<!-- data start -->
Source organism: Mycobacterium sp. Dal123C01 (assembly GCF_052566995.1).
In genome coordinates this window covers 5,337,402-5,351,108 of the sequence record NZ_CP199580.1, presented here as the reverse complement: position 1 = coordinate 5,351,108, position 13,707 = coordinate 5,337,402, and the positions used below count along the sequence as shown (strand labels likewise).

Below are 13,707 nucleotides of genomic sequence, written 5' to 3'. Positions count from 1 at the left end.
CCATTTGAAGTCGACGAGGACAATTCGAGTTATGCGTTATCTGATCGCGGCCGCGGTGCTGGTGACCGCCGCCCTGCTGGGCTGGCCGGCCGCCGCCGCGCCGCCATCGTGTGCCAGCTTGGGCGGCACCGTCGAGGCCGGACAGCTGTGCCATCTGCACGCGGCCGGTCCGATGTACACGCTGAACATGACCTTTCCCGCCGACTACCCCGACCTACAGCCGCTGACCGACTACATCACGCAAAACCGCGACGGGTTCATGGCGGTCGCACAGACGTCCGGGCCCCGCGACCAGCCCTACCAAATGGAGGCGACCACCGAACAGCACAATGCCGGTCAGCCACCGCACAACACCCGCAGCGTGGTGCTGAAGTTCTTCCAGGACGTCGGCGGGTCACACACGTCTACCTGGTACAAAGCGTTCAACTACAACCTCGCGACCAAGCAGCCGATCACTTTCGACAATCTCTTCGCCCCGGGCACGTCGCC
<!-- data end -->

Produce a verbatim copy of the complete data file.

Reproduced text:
Source organism: Mycobacterium sp. Dal123C01 (assembly GCF_052566995.1).
In genome coordinates this window covers 5,337,402-5,351,108 of the sequence record NZ_CP199580.1, presented here as the reverse complement: position 1 = coordinate 5,351,108, position 13,707 = coordinate 5,337,402, and the positions used below count along the sequence as shown (strand labels likewise).

Below are 13,707 nucleotides of genomic sequence, written 5' to 3'. Positions count from 1 at the left end.
CCATTTGAAGTCGACGAGGACAATTCGAGTTATGCGTTATCTGATCGCGGCCGCGGTGCTGGTGACCGCCGCCCTGCTGGGCTGGCCGGCCGCCGCCGCGCCGCCATCGTGTGCCAGCTTGGGCGGCACCGTCGAGGCCGGACAGCTGTGCCATCTGCACGCGGCCGGTCCGATGTACACGCTGAACATGACCTTTCCCGCCGACTACCCCGACCTACAGCCGCTGACCGACTACATCACGCAAAACCGCGACGGGTTCATGGCGGTCGCACAGACGTCCGGGCCCCGCGACCAGCCCTACCAAATGGAGGCGACCACCGAACAGCACAATGCCGGTCAGCCACCGCACAACACCCGCAGCGTGGTGCTGAAGTTCTTCCAGGACGTCGGCGGGTCACACACGTCTACCTGGTACAAAGCGTTCAACTACAACCTCGCGACCAAGCAGCCGATCACTTTCGACAATCTCTTCGCCCCGGGCACGTCGCC